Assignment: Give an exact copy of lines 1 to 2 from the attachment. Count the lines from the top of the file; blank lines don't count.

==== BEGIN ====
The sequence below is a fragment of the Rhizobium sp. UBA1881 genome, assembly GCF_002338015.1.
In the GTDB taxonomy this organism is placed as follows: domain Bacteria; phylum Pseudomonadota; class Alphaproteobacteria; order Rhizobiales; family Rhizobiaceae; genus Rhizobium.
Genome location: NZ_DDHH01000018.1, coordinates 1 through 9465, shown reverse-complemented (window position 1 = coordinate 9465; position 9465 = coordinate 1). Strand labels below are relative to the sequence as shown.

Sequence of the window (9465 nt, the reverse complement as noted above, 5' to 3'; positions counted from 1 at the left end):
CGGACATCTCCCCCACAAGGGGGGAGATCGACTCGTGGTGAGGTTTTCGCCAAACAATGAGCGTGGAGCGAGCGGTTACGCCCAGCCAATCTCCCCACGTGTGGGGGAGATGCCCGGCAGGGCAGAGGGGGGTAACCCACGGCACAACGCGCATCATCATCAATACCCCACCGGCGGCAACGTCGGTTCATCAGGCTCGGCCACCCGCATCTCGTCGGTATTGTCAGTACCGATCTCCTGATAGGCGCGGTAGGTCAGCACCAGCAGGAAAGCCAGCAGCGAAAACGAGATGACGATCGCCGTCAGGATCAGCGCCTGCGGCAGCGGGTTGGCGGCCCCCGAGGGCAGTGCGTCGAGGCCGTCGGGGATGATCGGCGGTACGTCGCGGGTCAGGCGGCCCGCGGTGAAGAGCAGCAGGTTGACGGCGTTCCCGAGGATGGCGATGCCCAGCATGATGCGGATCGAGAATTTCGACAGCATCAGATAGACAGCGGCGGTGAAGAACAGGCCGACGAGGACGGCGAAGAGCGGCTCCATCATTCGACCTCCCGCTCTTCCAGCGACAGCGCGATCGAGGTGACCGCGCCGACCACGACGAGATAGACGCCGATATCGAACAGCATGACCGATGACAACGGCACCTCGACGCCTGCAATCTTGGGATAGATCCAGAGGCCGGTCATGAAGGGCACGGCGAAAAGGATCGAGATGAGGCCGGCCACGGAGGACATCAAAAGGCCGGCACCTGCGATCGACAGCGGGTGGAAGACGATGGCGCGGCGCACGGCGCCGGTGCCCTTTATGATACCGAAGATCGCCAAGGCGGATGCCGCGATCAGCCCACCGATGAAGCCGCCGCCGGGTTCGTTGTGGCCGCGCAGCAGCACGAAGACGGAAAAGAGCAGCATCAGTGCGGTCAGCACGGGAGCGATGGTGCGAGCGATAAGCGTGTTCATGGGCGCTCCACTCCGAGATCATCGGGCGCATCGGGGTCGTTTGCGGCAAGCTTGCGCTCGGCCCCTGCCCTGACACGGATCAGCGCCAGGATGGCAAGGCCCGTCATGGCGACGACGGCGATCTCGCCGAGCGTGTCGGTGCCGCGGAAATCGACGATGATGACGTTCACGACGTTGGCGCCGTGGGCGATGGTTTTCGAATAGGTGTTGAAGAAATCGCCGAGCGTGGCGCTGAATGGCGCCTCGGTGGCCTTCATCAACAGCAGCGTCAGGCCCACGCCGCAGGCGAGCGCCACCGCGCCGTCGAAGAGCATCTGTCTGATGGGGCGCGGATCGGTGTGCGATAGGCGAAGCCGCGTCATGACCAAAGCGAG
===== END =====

The sequence below is a fragment of the Rhizobium sp. UBA1881 genome, assembly GCF_002338015.1.
In the GTDB taxonomy this organism is placed as follows: domain Bacteria; phylum Pseudomonadota; class Alphaproteobacteria; order Rhizobiales; family Rhizobiaceae; genus Rhizobium.